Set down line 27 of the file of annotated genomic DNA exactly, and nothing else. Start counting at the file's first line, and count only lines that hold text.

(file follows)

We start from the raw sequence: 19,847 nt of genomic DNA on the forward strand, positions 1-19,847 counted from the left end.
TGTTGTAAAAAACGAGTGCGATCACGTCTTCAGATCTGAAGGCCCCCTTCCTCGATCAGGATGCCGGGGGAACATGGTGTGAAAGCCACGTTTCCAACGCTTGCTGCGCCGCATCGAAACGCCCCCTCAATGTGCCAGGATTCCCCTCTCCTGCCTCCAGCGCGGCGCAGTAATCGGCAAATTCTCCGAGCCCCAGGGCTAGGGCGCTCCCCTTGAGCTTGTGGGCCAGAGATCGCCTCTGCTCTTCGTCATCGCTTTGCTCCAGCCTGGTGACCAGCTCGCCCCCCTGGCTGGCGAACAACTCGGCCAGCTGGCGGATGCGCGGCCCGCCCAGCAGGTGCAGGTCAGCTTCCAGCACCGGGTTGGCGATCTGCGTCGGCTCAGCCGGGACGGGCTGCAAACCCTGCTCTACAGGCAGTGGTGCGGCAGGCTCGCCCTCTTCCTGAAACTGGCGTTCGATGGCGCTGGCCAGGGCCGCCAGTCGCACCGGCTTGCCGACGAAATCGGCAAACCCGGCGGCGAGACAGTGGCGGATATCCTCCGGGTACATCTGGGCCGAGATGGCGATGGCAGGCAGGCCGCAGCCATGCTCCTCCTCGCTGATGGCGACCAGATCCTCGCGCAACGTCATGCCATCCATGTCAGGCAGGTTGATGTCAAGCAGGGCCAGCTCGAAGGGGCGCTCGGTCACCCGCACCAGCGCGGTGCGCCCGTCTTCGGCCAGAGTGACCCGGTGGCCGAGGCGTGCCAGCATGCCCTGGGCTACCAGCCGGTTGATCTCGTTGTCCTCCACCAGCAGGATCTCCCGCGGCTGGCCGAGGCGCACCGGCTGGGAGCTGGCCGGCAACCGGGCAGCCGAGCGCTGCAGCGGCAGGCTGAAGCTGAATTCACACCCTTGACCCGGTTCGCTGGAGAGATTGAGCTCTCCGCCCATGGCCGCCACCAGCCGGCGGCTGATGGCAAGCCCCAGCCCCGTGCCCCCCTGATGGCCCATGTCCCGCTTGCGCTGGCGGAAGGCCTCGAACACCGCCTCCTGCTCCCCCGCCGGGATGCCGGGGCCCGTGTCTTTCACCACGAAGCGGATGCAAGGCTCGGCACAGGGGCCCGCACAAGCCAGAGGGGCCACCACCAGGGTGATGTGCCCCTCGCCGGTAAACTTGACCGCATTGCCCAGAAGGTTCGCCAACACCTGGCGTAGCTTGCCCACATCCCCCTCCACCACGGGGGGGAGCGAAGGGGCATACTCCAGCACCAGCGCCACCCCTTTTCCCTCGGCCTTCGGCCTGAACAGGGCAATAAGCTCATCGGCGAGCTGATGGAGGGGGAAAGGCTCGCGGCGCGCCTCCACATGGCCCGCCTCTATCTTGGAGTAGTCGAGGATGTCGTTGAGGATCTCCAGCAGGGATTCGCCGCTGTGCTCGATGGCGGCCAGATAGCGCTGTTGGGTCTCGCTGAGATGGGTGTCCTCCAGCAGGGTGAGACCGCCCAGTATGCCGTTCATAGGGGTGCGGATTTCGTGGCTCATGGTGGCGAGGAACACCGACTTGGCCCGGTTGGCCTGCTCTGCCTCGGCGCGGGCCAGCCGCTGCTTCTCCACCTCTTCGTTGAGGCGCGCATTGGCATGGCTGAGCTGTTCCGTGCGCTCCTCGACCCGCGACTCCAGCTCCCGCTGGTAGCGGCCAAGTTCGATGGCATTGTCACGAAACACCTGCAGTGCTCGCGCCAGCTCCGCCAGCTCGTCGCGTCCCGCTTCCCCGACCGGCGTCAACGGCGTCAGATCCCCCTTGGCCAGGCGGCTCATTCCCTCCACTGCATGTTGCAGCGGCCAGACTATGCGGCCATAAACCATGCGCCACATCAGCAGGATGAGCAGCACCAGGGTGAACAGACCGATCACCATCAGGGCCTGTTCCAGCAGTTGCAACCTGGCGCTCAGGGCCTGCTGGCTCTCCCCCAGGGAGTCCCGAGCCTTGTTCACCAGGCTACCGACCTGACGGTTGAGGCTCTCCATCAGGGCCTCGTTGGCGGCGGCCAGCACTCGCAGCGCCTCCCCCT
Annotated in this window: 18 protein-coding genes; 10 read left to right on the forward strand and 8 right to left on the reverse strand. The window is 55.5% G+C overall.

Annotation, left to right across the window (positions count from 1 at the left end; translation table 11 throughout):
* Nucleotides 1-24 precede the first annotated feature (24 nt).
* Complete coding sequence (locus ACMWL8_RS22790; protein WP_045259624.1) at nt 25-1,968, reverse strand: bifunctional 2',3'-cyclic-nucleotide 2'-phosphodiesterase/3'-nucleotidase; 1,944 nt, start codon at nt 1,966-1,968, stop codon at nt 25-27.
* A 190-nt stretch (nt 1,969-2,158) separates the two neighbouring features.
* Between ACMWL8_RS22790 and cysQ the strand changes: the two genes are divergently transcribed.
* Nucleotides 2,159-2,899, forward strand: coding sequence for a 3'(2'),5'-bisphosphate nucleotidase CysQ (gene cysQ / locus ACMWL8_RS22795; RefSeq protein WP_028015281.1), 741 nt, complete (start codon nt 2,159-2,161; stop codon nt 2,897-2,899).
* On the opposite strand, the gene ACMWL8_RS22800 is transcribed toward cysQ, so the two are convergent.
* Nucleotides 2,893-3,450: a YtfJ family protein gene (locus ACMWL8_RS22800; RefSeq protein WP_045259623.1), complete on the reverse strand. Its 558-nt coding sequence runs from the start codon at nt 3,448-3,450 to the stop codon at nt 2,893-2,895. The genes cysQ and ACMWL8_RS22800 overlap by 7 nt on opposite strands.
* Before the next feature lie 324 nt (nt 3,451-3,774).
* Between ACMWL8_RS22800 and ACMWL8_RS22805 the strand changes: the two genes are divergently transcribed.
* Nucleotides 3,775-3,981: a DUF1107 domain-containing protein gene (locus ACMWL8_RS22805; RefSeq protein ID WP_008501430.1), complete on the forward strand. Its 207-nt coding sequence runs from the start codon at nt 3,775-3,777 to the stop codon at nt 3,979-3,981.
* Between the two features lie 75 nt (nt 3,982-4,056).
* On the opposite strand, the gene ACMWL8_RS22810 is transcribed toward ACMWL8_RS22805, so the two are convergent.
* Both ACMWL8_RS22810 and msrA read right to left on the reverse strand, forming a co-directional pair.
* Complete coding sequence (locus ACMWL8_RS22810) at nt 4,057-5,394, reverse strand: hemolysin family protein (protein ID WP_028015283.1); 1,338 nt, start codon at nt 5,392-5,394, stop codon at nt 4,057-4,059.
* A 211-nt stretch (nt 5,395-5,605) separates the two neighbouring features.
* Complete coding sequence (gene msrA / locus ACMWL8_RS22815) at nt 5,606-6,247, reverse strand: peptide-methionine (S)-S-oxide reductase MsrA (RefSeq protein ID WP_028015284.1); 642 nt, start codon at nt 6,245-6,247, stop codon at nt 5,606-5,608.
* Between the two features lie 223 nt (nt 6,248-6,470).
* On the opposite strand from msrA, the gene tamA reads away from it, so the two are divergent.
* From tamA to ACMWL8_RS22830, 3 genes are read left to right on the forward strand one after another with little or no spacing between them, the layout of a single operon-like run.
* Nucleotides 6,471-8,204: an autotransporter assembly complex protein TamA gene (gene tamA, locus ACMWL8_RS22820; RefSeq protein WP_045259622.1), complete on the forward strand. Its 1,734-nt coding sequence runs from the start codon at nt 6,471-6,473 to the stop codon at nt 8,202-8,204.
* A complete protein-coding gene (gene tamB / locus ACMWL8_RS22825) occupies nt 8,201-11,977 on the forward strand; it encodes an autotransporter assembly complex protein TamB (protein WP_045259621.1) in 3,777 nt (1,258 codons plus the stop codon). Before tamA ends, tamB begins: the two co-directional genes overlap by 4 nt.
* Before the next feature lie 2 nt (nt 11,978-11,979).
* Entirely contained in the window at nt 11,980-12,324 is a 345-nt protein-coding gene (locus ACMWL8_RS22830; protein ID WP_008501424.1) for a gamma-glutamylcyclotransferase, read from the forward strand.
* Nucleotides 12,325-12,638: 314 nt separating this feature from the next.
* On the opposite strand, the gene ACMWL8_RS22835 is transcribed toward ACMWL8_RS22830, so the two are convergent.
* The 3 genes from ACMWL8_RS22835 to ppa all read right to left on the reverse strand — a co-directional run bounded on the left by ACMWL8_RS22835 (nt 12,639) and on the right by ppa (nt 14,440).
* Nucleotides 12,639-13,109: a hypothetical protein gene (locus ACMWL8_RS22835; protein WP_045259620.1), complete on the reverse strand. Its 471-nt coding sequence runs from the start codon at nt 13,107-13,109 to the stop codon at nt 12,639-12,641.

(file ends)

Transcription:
* Entirely contained in the window at nt 11,980-12,324 is a 345-nt protein-coding gene (locus ACMWL8_RS22830; protein ID WP_008501424.1) for a gamma-glutamylcyclotransferase, read from the forward strand.